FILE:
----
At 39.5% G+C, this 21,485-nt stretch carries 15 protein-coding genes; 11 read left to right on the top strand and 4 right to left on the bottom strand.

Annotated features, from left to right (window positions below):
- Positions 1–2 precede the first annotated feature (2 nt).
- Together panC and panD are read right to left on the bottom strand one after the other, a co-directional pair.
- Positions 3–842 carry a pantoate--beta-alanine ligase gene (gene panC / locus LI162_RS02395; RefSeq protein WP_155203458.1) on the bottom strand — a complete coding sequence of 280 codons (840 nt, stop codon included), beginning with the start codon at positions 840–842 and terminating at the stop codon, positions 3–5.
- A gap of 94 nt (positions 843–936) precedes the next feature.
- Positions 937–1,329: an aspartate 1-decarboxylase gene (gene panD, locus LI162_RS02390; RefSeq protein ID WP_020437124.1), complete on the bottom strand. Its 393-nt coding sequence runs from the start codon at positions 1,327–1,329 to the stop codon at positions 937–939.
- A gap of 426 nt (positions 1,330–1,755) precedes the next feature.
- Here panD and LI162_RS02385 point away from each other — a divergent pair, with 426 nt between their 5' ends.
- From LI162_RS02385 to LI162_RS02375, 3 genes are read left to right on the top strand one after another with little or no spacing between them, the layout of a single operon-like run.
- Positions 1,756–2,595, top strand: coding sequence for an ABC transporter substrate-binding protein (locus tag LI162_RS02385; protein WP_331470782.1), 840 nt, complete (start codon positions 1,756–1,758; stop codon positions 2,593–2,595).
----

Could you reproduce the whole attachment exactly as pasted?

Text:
At 39.5% G+C, this 21,485-nt stretch carries 15 protein-coding genes; 11 read left to right on the top strand and 4 right to left on the bottom strand.

Annotated features, from left to right (window positions below):
- Positions 1–2 precede the first annotated feature (2 nt).
- Together panC and panD are read right to left on the bottom strand one after the other, a co-directional pair.
- Positions 3–842 carry a pantoate--beta-alanine ligase gene (gene panC / locus LI162_RS02395; RefSeq protein WP_155203458.1) on the bottom strand — a complete coding sequence of 280 codons (840 nt, stop codon included), beginning with the start codon at positions 840–842 and terminating at the stop codon, positions 3–5.
- A gap of 94 nt (positions 843–936) precedes the next feature.
- Positions 937–1,329: an aspartate 1-decarboxylase gene (gene panD, locus LI162_RS02390; RefSeq protein ID WP_020437124.1), complete on the bottom strand. Its 393-nt coding sequence runs from the start codon at positions 1,327–1,329 to the stop codon at positions 937–939.
- A gap of 426 nt (positions 1,330–1,755) precedes the next feature.
- Here panD and LI162_RS02385 point away from each other — a divergent pair, with 426 nt between their 5' ends.
- From LI162_RS02385 to LI162_RS02375, 3 genes are read left to right on the top strand one after another with little or no spacing between them, the layout of a single operon-like run.
- Positions 1,756–2,595, top strand: coding sequence for an ABC transporter substrate-binding protein (locus tag LI162_RS02385; protein WP_331470782.1), 840 nt, complete (start codon positions 1,756–1,758; stop codon positions 2,593–2,595).